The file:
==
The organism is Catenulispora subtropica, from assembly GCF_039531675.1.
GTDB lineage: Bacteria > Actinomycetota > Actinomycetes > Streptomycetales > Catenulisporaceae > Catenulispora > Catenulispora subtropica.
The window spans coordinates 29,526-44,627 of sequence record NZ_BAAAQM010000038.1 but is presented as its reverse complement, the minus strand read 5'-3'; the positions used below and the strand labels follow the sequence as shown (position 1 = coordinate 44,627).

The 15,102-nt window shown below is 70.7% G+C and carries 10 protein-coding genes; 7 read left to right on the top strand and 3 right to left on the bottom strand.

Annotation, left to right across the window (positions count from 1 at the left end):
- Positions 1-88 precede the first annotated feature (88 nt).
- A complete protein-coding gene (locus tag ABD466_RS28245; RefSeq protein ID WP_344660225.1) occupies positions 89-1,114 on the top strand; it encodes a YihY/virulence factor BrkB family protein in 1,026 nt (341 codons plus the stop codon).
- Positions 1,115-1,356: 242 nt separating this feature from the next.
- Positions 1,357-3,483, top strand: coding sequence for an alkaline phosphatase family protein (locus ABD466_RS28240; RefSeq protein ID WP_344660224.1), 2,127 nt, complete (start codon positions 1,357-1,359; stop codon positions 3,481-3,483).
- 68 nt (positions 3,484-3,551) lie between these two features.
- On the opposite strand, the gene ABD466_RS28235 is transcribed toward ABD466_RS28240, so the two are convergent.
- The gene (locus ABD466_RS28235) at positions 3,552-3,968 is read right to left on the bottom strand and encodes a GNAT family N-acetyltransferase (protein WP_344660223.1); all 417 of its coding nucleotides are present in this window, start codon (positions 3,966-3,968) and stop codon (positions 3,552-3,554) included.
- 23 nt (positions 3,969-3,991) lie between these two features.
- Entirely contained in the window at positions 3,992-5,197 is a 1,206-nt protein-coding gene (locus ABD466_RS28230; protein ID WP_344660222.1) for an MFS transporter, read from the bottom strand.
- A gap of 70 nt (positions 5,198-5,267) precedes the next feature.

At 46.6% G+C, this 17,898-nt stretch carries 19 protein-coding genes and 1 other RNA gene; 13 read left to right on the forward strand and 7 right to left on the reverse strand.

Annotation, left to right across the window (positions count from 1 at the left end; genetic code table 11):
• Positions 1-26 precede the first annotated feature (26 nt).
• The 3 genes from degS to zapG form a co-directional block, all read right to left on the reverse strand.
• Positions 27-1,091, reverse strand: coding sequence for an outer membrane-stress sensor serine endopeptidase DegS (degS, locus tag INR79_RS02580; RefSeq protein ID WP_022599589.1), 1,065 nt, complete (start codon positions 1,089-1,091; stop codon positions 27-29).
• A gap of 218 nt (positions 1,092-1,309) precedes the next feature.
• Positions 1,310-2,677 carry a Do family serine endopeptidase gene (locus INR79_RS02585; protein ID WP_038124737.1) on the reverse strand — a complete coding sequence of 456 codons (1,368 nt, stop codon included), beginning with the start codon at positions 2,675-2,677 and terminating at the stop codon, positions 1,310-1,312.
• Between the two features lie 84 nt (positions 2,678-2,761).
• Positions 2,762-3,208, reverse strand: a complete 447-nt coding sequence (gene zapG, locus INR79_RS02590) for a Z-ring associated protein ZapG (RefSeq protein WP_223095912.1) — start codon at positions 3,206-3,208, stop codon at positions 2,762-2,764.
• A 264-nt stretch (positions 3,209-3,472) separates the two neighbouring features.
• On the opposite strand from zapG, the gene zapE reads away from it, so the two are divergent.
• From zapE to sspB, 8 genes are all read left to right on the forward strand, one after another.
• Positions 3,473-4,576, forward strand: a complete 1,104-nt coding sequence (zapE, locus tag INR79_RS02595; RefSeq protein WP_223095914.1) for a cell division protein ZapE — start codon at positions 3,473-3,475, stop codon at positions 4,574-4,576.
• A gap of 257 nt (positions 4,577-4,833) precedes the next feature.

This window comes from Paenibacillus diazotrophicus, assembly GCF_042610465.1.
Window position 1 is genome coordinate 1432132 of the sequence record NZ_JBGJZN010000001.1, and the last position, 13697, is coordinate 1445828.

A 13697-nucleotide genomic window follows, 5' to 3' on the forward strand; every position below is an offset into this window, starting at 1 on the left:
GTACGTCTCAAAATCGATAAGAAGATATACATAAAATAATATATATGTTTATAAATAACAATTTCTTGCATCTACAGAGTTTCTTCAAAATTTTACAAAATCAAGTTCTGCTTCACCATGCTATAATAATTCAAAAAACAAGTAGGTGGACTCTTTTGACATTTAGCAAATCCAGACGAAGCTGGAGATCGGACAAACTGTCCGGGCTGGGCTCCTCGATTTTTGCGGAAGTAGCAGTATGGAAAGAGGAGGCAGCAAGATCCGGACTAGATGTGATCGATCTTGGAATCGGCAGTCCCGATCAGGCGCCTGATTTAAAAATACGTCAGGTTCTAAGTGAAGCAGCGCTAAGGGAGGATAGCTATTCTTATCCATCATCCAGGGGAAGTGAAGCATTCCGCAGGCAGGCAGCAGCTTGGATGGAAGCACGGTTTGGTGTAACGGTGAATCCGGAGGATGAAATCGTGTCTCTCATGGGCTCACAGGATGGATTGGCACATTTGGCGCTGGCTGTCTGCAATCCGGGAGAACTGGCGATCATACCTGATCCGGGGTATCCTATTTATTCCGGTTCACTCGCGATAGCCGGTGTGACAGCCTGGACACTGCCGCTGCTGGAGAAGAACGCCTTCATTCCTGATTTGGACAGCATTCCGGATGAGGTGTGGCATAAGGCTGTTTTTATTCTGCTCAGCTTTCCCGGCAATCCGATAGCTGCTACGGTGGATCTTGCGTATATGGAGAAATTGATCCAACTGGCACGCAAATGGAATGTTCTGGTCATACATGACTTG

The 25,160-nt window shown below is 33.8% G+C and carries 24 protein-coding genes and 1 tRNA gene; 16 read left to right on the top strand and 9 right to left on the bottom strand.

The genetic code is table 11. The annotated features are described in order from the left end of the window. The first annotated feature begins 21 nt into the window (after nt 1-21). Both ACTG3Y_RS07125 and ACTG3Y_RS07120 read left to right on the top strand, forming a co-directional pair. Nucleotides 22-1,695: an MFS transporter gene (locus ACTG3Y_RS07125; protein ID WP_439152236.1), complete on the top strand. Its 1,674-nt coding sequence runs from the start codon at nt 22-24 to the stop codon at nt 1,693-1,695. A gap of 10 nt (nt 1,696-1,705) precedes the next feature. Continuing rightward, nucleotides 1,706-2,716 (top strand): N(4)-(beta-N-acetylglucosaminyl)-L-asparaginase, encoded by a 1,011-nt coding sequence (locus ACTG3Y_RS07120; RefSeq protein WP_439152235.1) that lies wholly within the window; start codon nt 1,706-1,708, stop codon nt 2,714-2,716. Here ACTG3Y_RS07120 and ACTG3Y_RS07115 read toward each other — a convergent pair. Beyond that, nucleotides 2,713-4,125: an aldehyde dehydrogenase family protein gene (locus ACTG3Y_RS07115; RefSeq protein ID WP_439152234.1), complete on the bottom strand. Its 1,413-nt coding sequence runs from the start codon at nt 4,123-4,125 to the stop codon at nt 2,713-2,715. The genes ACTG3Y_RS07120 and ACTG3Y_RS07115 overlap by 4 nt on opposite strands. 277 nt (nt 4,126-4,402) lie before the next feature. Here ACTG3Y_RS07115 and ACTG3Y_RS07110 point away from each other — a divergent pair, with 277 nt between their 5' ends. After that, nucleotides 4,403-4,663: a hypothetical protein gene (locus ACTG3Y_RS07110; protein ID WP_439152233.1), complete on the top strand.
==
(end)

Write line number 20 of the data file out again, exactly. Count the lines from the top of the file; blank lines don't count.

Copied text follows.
• Positions 27-1,091, reverse strand: coding sequence for an outer membrane-stress sensor serine endopeptidase DegS (degS, locus tag INR79_RS02580; RefSeq protein ID WP_022599589.1), 1,065 nt, complete (start codon positions 1,089-1,091; stop codon positions 27-29).